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“reign in blood”

Since: May 09

Braidwood, IL

#1 Jan 17, 2013
DEAR AMY: When I married my wife, she had two kids and I had two kids. We became a very happy blended family of six and have been together for 12 years.

My wife's extended family has accepted this. They always include all four children for holidays and recognize all the kids' birthdays. They love all four kids equally, and it shows at family functions. You can just feel the love; it's very warm and welcoming.

My family has a problem and just can't accept our blended family. They exclude two of my children (my stepkids) on birthdays, graduations, Christmas, family functions, conversations, etc. It really hurts me to see my own family exclude my children.

My sister frequently tells my wife that her kids are not blood-related to us, and she rubs this in my wife's face a lot. The hurt in my wife's eyes is hard for me to handle.

I married my wife and want to protect her from all of this. It's hard to accept that, with all the things in this world that could hurt my wife, it's my family that hurts her the most.

I'm so ashamed. How can I get my family to understand how hurtful their actions are?-- Sad Dad

DEAR SAD: You have had more than a decade to train your family to be decent people and let them adjust to reality, which roughly translates to this: "My wife and I have four children. Deal with it."

You have not advocated for your wife and children. Now, rather than passively commenting on how sad your wife's eyes are when she is disrespected in your presence, I suggest you act a little less sad and get a lot more mad.

The next time your sister expresses this level of disrespect toward your wife and children, your reaction should be consistent: "This is unacceptable. Get your coat; it's time to go."

You owe your wife and all of your children an apology. Say: "My family members are ignorant and have been very rude to all of us. We are 100 percent family, and I'm going to try to do a better job of being a dad to all of you."

When you tolerate this sort of disrespect, your stepchildren aren't the only ones affected. This treatment places your biological children in a terrible spot with their siblings. I'm sure it makes them uncomfortable, embarrassed and quite sad.

DEAR AMY: I really don't like to drive, and owning a car seems to be more trouble than it's worth. My parents say I can't get a job unless I learn to drive.

Can you give me some advice about how to handle this situation?-- Lousy Driver

DEAR LOUSY: One way to handle this is to become a less lousy driver. The less lousy you are, the more confident you will be, the more enjoyable you will find this skill, and the safer you (and others) will be on the road.

The ability to safely operate a vehicle is important, even if you decide that ultimately you don't want to own a car or drive regularly. If you are able to drive, it will increase your employment options; it also means you would be able to drive someone (or yourself) in an emergency. Driving will also put you in good stead in the event that we all find ourselves in some sort of apocalyptic "Mad Max" future.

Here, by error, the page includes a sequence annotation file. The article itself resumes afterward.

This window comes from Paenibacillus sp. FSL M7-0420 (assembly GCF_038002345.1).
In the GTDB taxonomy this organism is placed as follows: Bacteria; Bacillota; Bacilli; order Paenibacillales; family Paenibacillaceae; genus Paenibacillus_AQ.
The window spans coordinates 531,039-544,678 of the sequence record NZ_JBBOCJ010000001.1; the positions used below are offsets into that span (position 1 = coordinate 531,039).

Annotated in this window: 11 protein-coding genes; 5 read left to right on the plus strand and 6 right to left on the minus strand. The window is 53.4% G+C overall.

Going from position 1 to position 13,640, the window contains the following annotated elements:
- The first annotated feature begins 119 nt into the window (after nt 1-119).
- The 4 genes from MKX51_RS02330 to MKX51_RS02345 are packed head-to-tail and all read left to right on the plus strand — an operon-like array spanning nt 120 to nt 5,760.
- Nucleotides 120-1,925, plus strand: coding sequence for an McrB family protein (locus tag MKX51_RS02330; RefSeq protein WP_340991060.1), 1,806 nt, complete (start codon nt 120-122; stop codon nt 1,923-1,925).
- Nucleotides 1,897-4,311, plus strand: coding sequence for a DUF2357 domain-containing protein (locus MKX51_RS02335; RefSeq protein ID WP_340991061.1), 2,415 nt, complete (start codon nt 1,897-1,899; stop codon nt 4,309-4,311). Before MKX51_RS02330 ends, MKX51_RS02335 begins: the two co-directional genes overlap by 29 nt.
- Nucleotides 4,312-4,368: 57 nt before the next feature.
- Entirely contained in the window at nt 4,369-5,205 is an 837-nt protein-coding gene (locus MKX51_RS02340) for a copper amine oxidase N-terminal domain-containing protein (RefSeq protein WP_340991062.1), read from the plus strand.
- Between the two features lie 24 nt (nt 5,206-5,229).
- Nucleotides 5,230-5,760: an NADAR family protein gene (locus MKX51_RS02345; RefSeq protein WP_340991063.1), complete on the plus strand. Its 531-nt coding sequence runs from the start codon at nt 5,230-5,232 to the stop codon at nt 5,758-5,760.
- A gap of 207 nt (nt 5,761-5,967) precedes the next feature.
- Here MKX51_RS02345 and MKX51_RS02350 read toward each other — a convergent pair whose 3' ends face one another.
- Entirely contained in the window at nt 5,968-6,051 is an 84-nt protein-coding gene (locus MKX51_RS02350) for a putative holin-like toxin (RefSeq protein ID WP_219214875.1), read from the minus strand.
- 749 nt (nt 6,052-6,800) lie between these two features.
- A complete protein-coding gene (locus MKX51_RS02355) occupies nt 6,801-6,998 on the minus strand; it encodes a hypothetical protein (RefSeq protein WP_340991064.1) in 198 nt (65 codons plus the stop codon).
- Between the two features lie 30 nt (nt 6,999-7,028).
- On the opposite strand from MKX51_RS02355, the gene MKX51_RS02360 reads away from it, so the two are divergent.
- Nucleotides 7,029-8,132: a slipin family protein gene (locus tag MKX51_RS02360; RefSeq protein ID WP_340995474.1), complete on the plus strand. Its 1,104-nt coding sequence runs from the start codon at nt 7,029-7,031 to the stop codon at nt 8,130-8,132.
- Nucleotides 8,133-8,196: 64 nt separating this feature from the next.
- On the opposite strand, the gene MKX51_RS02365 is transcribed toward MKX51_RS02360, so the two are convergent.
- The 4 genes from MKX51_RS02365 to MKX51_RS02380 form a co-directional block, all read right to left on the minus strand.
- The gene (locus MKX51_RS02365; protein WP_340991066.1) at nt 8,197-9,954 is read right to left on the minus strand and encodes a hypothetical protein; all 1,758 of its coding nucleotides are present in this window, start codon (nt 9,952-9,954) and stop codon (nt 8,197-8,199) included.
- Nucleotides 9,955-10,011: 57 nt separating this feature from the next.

If you choose not to learn to drive, you can prove your independence by getting a job and figuring out a way to safely get yourself to and from it, without relying on your parents. They (and I) will admire your spunk.

DEAR AMY: The letter from "Shaking My Head" was familiar. This writer was bewildered at her stepson's choice to use college financial aid to pay off credit card debt.

I know of students who accept financial aid, show up for the first day of class, get an F for the semester and spend the rest of their time squandering this money.-- Also Shaking

DEAR SHAKING: These students are also squandering their future, and that's a shame.

“Where is Tonka?”

Since: Feb 09

Neda, stay with me! Charlie

#2 Jan 17, 2013
1 Man, you sooooo need to grow a pair.

2 Get a good man and get married, problem solved.

3 A rehash I had not heard about, strangely tasty.

Since: Jan 10

Location hidden

#3 Jan 17, 2013
L1: You sound spineless. You don't mention saying anything to your sister/other relatives who do this. Why do you not have your wife's back?

L2: Well, you wrote to the write advice columnist, since she gets a lot of letters from people who know the only 1, 2, or 3 possible solutions to their problem but won't do them and rule them out completely.

L3: Lame.

“reign in blood”

Since: May 09

Melrose Park, IL

#4 Jan 17, 2013
2- By all means, stay off the dam road! You're exactly the type of motorist our roads don't need!

“The two baby belly, please!”

Since: Sep 09

Evanston IL

#5 Jan 17, 2013
LW1: Just stop attending your family's functions. Pretty simple, really.

LW2: Practice really late at night. Then you can be nervous and make a few mistakes and not have all those pesky other drivers around to make rude hand gestures in your direction.

LW3: Shaking my head at this effing rehash. Big surprise, teenagers do stupid things.

“I Am Mine”

Since: Dec 08

Location hidden

#6 Jan 17, 2013
L1: Poosay

LW2: Sounds like Matilda's sister. The world is a different place from my youth. Nowadays you got teens who don't want to drive and don't want a car and you got boyfriends and girlfriends who have never met in person?

LW3: Dumb ass letter writer and lazy ass columnist letter selection. How bout you only write in when you have a question? And Lamy, how bout you quit half assingin it and actually pick letters asking for advice in letter 3.

“I Am Mine”

Since: Dec 08

Location hidden